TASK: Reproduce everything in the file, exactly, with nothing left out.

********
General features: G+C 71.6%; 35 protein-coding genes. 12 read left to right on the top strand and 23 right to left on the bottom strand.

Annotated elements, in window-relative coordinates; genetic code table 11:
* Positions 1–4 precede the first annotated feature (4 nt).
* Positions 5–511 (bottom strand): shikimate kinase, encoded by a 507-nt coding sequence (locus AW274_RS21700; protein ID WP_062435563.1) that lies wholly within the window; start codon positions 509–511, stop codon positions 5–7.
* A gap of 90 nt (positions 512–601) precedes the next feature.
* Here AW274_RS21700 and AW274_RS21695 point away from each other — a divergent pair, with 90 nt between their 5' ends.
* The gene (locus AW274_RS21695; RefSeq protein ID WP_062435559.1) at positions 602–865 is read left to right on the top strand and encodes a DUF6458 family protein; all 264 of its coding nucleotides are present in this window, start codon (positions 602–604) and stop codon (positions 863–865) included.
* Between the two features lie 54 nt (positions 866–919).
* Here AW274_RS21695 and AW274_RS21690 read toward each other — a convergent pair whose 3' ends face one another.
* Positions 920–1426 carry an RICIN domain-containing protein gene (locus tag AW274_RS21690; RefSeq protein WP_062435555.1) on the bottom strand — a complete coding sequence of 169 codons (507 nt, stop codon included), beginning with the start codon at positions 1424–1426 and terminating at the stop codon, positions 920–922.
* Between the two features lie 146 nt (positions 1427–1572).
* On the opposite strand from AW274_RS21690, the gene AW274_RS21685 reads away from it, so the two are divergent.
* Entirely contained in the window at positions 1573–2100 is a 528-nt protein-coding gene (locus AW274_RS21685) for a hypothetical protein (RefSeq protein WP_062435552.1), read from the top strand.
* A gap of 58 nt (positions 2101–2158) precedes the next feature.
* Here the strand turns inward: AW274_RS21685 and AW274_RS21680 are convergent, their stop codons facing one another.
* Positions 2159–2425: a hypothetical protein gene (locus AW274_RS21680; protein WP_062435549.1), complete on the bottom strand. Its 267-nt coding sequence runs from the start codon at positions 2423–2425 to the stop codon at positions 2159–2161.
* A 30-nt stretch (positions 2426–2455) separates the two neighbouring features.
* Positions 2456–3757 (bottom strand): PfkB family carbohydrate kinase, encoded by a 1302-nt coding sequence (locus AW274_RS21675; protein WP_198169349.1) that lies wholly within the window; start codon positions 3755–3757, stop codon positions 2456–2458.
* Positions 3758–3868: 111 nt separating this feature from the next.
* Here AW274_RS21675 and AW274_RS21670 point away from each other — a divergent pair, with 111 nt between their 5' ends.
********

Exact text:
General features: G+C 71.6%; 35 protein-coding genes. 12 read left to right on the top strand and 23 right to left on the bottom strand.

Annotated elements, in window-relative coordinates; genetic code table 11:
* Positions 1–4 precede the first annotated feature (4 nt).
* Positions 5–511 (bottom strand): shikimate kinase, encoded by a 507-nt coding sequence (locus AW274_RS21700; protein ID WP_062435563.1) that lies wholly within the window; start codon positions 509–511, stop codon positions 5–7.
* A gap of 90 nt (positions 512–601) precedes the next feature.
* Here AW274_RS21700 and AW274_RS21695 point away from each other — a divergent pair, with 90 nt between their 5' ends.
* The gene (locus AW274_RS21695; RefSeq protein ID WP_062435559.1) at positions 602–865 is read left to right on the top strand and encodes a DUF6458 family protein; all 264 of its coding nucleotides are present in this window, start codon (positions 602–604) and stop codon (positions 863–865) included.
* Between the two features lie 54 nt (positions 866–919).
* Here AW274_RS21695 and AW274_RS21690 read toward each other — a convergent pair whose 3' ends face one another.
* Positions 920–1426 carry an RICIN domain-containing protein gene (locus tag AW274_RS21690; RefSeq protein WP_062435555.1) on the bottom strand — a complete coding sequence of 169 codons (507 nt, stop codon included), beginning with the start codon at positions 1424–1426 and terminating at the stop codon, positions 920–922.
* Between the two features lie 146 nt (positions 1427–1572).
* On the opposite strand from AW274_RS21690, the gene AW274_RS21685 reads away from it, so the two are divergent.
* Entirely contained in the window at positions 1573–2100 is a 528-nt protein-coding gene (locus AW274_RS21685) for a hypothetical protein (RefSeq protein WP_062435552.1), read from the top strand.
* A gap of 58 nt (positions 2101–2158) precedes the next feature.
* Here the strand turns inward: AW274_RS21685 and AW274_RS21680 are convergent, their stop codons facing one another.
* Positions 2159–2425: a hypothetical protein gene (locus AW274_RS21680; protein WP_062435549.1), complete on the bottom strand. Its 267-nt coding sequence runs from the start codon at positions 2423–2425 to the stop codon at positions 2159–2161.
* A 30-nt stretch (positions 2426–2455) separates the two neighbouring features.
* Positions 2456–3757 (bottom strand): PfkB family carbohydrate kinase, encoded by a 1302-nt coding sequence (locus AW274_RS21675; protein WP_198169349.1) that lies wholly within the window; start codon positions 3755–3757, stop codon positions 2456–2458.
* Positions 3758–3868: 111 nt separating this feature from the next.
* Here AW274_RS21675 and AW274_RS21670 point away from each other — a divergent pair, with 111 nt between their 5' ends.